Saturday, January 9, 2010

Japan: Kan Naoto

It's a very good sign that Kan Naoto is now the Finance Minister in Japan. Unlike the PM Hatoyama, Kan Naoto is actually smart and liberal. He made his mark taking aim at government bureaucrats, which actually control most policymaking in Japan, while the Diet is essentially a rubber-stamp necessary to keep up appearances b/c western nations do not like dictatorships. Kan has spent his career fighting the powers that be to try to change this (actually, it's a mystery to me why the Dems didn't choose him to lead their party...). But here's the thing -- Japanese politicians are almost worthless (Kan and a few others excepted). In practice, they might be better off w/ knowledgeable Toudai (Tokyo University) bureaucrats running things, but I digress...

The Yen fell on the announcement (a good sign), but what the Japanese really need is for Kan Naoto to head the Bank of Japan. In any case, the next day Hatoyama scolded him, and he revised his initial remarks, and the yen gained ground! How stupid!

Anyway, it got me thinking, I wonder how much the grave errors in policy the Bank of Japan has made and is making has to do w/ how many of their top leaders have been trained by know-nothing American Macro Departments/have bought into standard Economic orthodoxy?

The current BoJ leader, Masaaki Shirakawa, who doesn't have a clue how to fix the simple problem of deflation, did his training at Chicago.
Another board governor, Kiyohiko Nishimura, got his Econ PhD from Yale in 1982.
The other board governor and most of the Members of the Policy Board did all of their training in Japan, however, but still, two out of the three leading posts are filled with Economists trained in leading US PhD Econ programs! Most of them went to schools like Tokyo University or Hitotsubashi, and a quick perusal of their homepages was enough to confirm that professors trained at US PhD Econ programs such as Chicago, Harvard, and MIT are well-represented...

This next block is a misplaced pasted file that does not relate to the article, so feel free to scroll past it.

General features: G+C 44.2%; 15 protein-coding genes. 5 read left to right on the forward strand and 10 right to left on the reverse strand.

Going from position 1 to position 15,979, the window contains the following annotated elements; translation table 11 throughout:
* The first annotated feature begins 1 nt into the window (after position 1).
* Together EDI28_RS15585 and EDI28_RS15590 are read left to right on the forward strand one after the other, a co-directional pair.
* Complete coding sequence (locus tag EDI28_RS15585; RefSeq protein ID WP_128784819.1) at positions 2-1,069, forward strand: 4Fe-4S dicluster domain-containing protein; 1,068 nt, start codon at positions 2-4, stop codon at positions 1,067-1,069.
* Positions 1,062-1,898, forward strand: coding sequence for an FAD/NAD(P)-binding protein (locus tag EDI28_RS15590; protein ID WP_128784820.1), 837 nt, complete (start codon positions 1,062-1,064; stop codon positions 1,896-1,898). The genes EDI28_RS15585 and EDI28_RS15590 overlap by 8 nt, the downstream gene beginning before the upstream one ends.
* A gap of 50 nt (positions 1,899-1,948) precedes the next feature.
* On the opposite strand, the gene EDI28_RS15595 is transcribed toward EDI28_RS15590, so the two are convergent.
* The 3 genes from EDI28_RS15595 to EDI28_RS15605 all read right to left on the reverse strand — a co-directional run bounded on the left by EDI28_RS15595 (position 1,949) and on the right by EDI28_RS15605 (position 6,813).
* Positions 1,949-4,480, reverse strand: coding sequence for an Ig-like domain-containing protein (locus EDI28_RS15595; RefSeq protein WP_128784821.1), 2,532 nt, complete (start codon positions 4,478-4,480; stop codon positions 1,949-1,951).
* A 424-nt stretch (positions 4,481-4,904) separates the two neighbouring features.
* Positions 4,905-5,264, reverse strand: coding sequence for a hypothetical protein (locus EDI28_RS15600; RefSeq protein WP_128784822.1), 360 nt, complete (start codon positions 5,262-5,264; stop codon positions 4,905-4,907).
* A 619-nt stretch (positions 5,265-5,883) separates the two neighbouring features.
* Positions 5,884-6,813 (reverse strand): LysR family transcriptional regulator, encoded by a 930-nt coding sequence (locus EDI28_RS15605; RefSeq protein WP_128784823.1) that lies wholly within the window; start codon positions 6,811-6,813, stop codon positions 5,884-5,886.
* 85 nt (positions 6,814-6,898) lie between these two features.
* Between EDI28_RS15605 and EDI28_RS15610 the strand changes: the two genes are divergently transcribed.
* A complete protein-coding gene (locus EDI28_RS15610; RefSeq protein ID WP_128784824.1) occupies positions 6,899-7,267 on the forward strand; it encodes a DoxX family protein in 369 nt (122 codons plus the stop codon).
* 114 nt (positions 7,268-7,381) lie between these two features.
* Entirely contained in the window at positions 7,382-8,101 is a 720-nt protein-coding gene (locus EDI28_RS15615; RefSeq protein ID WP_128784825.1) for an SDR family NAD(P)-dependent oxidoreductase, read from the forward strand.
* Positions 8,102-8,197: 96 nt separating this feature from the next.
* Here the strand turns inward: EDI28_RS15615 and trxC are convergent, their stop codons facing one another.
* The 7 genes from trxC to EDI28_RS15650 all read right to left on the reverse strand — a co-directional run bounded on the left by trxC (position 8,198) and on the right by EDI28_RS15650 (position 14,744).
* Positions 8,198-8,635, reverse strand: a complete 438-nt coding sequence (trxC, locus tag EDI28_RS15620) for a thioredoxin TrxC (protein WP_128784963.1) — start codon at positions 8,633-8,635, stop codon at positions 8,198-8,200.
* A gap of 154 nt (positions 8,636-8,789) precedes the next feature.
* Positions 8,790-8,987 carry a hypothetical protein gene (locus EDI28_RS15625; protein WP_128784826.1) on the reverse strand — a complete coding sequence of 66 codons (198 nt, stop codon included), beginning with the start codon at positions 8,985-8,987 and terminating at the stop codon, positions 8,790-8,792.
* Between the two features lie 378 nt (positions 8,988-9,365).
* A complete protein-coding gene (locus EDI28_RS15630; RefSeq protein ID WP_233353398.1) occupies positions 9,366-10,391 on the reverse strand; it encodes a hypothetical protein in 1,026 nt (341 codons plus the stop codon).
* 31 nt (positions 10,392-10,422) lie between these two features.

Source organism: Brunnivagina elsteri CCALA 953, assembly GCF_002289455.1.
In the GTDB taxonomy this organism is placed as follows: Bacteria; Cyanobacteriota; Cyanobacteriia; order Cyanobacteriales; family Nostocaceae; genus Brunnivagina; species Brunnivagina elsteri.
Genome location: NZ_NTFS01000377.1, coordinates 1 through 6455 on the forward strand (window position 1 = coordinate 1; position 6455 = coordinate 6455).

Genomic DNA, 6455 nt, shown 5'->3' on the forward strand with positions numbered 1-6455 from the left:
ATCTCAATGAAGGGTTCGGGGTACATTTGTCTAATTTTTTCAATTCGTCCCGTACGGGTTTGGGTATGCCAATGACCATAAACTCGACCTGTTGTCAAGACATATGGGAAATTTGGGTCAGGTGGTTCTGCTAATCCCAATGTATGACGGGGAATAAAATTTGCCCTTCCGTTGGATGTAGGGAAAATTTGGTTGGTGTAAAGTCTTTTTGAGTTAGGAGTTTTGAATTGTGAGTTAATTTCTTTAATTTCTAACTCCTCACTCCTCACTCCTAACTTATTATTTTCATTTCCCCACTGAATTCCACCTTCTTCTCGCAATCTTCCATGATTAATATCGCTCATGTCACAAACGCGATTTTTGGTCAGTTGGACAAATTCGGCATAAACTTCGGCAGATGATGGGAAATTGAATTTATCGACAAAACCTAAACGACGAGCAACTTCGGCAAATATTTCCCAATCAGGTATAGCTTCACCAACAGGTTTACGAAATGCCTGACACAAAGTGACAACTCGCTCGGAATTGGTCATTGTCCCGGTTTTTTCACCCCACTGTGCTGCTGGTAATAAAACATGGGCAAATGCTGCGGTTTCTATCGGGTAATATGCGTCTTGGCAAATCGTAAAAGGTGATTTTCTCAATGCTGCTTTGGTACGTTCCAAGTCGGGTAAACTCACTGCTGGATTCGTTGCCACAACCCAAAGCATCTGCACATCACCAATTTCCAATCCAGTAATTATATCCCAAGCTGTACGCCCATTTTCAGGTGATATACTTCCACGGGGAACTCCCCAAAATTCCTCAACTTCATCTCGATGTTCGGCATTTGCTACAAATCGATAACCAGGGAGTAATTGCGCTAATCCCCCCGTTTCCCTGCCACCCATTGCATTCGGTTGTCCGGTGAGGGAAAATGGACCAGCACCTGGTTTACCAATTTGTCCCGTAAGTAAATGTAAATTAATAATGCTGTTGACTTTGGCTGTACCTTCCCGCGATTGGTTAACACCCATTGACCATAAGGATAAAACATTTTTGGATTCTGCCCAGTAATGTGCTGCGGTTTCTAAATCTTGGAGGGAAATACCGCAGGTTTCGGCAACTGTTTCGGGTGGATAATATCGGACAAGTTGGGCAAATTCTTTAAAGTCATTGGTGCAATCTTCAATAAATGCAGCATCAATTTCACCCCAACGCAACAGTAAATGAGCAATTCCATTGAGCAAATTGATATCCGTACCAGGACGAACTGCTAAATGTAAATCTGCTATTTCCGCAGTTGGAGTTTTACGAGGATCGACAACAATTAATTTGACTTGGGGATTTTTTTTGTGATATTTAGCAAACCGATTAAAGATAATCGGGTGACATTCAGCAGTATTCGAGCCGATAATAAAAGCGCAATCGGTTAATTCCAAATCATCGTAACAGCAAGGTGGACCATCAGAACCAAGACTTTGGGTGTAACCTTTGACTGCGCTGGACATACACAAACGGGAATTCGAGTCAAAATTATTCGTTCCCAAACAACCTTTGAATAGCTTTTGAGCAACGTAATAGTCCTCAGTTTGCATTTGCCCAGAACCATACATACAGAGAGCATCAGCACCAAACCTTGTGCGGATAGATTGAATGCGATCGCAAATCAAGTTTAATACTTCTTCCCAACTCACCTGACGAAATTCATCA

And I would suspect that this is a common phenomenon all over the world. I've often taken graduate Economics courses where many of the students are from poor developing countries, where their government paid for them to come to America to do graduate work in Economics, with the understanding that they will go back and work in the Finance or Transport Ministry back in their home country... So, they come, do two years of algebra, and then go back to their home country, having learned nothing useful.

Most economists wash their hands of this problem by saying that, look, if you are interested in policy you should go to a public policy program. The problem is that the outside world is still under the mistaken impression that trained economists are trained to think about economic policy issues. This is why, when you look at leading policymakers around the world, from Masaaki Shirakawa to Ben Bernanke to Larry Summers, their core training is in doing fast algebra.

Give me three months as the Governor of the Bank of Japan and I will cure the country of its economic maladies...

1 comment: